No matter how good your EMT school and field training programs may have been, the real test comes when you hit the street for the first time. I distinctly remember my first call after training. Not because it was a memorable call, but because it was the first time I realized what I had gotten myself into.
We pulled up on scene behind the fire engine, and I jumped out of the driver's seat to grab the gurney. We loaded up the patient, my partner got a report from the captain, and then it happened. I positioned myself back in the driver's seat, and my partner looked at me through the pass-through and said "Alright, we're set. You can head for the hospital." My response… "Ok…where's that?"
You will undoubtedly encounter situations that you have never even imagined that will require you to think critically and make split-second decisions in less than ideal conditions. Rarely do things happen the way the EMT book says they should. As a 19-year-old just out of high school, I remember those late-night calls for the assault victim with scene unsecure, the intoxicated person, and the 66-year-old male who "states to be pregnant with the baby Jesus." It was eye-opening to see some of the things that happen after dark. You really do learn to see the world differently through the windshield of an ambulance.
It's not easy starting out as a young provider. You are often put in situations where there is no right answer. What do you say to someone who tells you he wants to die? People will give you a hard time. It goes with the territory and separates the people who can do this job from those who can't. Patients will ask if you are old enough to drive; other EMTs will ask if you are allowed to stay up past 10 p.m.; people will make references to things that happened before you were born and laugh when you stare blankly at them. The key is to stand your ground, let the little things go and focus on what's most important--quality care for patients. Just do your job.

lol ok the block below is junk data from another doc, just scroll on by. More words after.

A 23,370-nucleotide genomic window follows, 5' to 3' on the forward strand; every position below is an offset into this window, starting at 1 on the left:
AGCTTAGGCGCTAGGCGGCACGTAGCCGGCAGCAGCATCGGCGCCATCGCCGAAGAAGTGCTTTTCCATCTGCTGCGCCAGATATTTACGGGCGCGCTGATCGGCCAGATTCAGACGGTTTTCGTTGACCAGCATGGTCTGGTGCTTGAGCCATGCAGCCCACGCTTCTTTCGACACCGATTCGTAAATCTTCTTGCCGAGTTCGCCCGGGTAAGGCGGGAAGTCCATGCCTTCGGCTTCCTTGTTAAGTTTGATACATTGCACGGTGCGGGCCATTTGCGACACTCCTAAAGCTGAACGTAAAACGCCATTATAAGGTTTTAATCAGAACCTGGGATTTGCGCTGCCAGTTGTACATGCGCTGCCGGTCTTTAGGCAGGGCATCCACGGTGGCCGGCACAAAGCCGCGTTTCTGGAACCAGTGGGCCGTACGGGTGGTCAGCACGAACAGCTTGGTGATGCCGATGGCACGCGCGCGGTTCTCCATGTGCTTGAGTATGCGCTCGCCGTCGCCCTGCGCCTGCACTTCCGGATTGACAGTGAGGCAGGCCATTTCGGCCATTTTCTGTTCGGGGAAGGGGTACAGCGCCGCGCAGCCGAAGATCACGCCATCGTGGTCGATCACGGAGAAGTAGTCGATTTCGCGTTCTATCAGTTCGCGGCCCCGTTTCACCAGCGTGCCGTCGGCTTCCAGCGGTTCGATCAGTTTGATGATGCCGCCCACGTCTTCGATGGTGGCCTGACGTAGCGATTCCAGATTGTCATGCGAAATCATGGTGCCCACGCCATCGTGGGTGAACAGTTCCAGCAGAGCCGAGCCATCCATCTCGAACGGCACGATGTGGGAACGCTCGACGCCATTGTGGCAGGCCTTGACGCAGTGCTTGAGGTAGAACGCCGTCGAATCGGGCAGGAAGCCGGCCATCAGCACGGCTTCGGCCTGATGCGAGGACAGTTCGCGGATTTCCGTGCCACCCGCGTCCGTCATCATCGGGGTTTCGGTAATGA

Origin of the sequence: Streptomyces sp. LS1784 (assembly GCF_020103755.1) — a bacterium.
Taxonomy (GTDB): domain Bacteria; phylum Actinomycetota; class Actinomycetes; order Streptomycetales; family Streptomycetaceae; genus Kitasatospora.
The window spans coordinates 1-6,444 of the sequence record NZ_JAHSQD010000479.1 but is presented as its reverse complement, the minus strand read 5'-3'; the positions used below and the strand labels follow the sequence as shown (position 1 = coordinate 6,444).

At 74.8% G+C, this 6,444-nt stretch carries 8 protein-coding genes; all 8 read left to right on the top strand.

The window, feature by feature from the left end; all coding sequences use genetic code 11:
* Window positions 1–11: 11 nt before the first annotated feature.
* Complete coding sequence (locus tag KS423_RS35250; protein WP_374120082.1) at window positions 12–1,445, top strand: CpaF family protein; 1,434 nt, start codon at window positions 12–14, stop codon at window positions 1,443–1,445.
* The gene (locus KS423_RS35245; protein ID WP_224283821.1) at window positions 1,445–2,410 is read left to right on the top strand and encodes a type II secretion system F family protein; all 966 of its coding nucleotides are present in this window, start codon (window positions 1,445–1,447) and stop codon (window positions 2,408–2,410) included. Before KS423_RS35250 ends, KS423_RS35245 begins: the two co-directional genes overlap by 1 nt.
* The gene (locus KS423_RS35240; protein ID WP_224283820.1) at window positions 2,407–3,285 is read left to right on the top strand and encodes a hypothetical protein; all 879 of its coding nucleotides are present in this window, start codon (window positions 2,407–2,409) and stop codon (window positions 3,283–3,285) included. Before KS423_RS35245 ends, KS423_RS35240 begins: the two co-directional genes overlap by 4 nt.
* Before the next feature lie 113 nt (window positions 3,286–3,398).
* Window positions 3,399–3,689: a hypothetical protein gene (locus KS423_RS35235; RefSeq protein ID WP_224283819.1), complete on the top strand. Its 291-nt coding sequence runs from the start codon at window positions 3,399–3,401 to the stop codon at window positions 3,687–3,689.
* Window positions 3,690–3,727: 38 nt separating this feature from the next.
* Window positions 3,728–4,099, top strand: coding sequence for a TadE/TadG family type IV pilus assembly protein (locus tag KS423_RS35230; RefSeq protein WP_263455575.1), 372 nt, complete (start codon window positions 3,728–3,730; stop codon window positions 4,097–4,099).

There are senior members in every organization who want to be recognized for the time they have put in and their experience and knowledge. They have learned from their mistakes and the mistakes of others over the years. Working with an experienced provider is an excellent opportunity for a new provider to learn. Ask questions, clarify what you don't know or are unsure about, and take time to discuss the call with your partner. They may have picked up on something you didn't that you want to be aware of next time.
It is also important to note that new providers have a lot to offer even the most seasoned EMS provider. I remember one of my first shifts at the fire department after EMT school, when my lieutenant pulled me aside and said, "I've been an EMT for 30 years and a lot has changed in that time. You are now the most current of all of us. If you spot something we miss on an EMS call, speak up. We're all on the same team and we value your input."